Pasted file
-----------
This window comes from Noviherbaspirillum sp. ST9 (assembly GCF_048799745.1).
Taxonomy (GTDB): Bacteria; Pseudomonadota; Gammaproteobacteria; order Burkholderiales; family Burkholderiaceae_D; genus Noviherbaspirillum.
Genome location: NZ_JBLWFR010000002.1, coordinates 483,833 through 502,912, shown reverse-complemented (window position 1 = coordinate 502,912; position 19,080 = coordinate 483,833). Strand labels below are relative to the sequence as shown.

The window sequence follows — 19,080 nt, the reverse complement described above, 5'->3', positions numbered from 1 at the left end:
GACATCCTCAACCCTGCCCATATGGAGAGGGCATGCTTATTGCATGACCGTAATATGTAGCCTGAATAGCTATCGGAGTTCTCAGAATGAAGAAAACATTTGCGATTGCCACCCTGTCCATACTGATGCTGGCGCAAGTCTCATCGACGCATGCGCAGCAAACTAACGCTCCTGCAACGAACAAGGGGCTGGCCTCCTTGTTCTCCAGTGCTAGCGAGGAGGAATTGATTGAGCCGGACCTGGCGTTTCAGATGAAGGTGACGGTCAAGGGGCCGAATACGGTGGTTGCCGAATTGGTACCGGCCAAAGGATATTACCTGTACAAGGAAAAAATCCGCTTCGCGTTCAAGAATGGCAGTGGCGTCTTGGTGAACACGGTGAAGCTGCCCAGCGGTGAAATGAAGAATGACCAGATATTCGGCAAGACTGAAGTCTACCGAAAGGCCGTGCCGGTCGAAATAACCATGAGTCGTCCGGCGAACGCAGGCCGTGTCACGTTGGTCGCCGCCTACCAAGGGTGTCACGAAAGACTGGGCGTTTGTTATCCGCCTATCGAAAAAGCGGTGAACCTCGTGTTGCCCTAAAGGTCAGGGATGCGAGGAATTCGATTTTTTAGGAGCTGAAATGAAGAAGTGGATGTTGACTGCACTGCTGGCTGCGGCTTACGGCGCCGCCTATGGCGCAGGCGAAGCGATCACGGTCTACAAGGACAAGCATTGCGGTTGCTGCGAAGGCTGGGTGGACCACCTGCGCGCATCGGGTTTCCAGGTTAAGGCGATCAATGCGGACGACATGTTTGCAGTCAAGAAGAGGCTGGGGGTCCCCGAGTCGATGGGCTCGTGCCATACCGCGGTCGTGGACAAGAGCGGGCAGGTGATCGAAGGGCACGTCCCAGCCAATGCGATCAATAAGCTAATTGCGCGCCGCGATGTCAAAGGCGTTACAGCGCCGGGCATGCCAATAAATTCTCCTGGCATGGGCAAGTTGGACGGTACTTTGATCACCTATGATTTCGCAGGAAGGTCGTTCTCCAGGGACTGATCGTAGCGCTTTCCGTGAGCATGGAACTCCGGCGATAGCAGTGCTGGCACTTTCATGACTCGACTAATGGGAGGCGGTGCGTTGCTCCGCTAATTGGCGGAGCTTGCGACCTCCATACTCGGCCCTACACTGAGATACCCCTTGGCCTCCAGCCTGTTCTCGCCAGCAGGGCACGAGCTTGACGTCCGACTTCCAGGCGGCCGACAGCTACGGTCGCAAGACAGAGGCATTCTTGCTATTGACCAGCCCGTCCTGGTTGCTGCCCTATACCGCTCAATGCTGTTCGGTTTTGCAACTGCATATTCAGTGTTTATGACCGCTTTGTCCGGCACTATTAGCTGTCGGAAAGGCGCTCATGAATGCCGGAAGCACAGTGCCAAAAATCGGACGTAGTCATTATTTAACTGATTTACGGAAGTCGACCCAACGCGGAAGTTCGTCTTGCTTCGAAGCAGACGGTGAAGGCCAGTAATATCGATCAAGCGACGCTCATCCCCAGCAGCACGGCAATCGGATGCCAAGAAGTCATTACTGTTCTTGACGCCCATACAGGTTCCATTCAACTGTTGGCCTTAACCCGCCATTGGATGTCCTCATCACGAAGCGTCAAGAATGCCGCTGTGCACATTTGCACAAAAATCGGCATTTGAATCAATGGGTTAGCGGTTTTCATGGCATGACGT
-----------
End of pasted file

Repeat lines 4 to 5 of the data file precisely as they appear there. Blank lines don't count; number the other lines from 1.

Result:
The window sequence follows — 19,080 nt, the reverse complement described above, 5'->3', positions numbered from 1 at the left end:
GACATCCTCAACCCTGCCCATATGGAGAGGGCATGCTTATTGCATGACCGTAATATGTAGCCTGAATAGCTATCGGAGTTCTCAGAATGAAGAAAACATTTGCGATTGCCACCCTGTCCATACTGATGCTGGCGCAAGTCTCATCGACGCATGCGCAGCAAACTAACGCTCCTGCAACGAACAAGGGGCTGGCCTCCTTGTTCTCCAGTGCTAGCGAGGAGGAATTGATTGAGCCGGACCTGGCGTTTCAGATGAAGGTGACGGTCAAGGGGCCGAATACGGTGGTTGCCGAATTGGTACCGGCCAAAGGATATTACCTGTACAAGGAAAAAATCCGCTTCGCGTTCAAGAATGGCAGTGGCGTCTTGGTGAACACGGTGAAGCTGCCCAGCGGTGAAATGAAGAATGACCAGATATTCGGCAAGACTGAAGTCTACCGAAAGGCCGTGCCGGTCGAAATAACCATGAGTCGTCCGGCGAACGCAGGCCGTGTCACGTTGGTCGCCGCCTACCAAGGGTGTCACGAAAGACTGGGCGTTTGTTATCCGCCTATCGAAAAAGCGGTGAACCTCGTGTTGCCCTAAAGGTCAGGGATGCGAGGAATTCGATTTTTTAGGAGCTGAAATGAAGAAGTGGATGTTGACTGCACTGCTGGCTGCGGCTTACGGCGCCGCCTATGGCGCAGGCGAAGCGATCACGGTCTACAAGGACAAGCATTGCGGTTGCTGCGAAGGCTGGGTGGACCACCTGCGCGCATCGGGTTTCCAGGTTAAGGCGATCAATGCGGACGACATGTTTGCAGTCAAGAAGAGGCTGGGGGTCCCCGAGTCGATGGGCTCGTGCCATACCGCGGTCGTGGACAAGAGCGGGCAGGTGATCGAAGGGCACGTCCCAGCCAATGCGATCAATAAGCTAATTGCGCGCCGCGATGTCAAAGGCGTTACAGCGCCGGGCATGCCAATAAATTCTCCTGGCATGGGCAAGTTGGACGGTACTTTGATCACCTATGATTTCGCAGGAAGGTCGTTCTCCAGGGACTGATCGTAGCGCTTTCCGTGAGCATGGAACTCCGGCGATAGCAGTGCTGGCACTTTCATGACTCGACTAATGGGAGGCGGTGCGTTGCTCCGCTAATTGGCGGAGCTTGCGACCTCCATACTCGGCCCTACACTGAGATACCCCTTGGCCTCCAGCCTGTTCTCGCCAGCAGGGCACGAGCTTGACGTCCGACTTCCAGGCGGCCGACAGCTACGGTCGCAAGACAGAGGCATTCTTGCTATTGACCAGCCCGTCCTGGTTGCTGCCCTATACCGCTCAATGCTGTTCGGTTTTGCAACTGCATATTCAGTGTTTATGACCGCTTTGTCCGGCACTATTAGCTGTCGGAAAGGCGCTCATGAATGCCGGAAGCACAGTGCCAAAAATCGGACGTAGTCATTATTTAACTGATTTACGGAAGTCGACCCAACGCGGAAGTTCGTCTTGCTTCGAAGCAGACGGTGAAGGCCAGTAATATCGATCAAGCGACGCTCATCCCCAGCAGCACGGCAATCGGATGCCAAGAAGTCATTACTGTTCTTGACGCCCATACAGGTTCCATTCAACTGTTGGCCTTAACCCGCCATTGGATGTCCTCATCACGAAGCGTCAAGAATGCCGCTGTGCACATTTGCACAAAAATCGGCATTTGAATCAATGGGTTAGCGGTTTTCATGGCATGACGT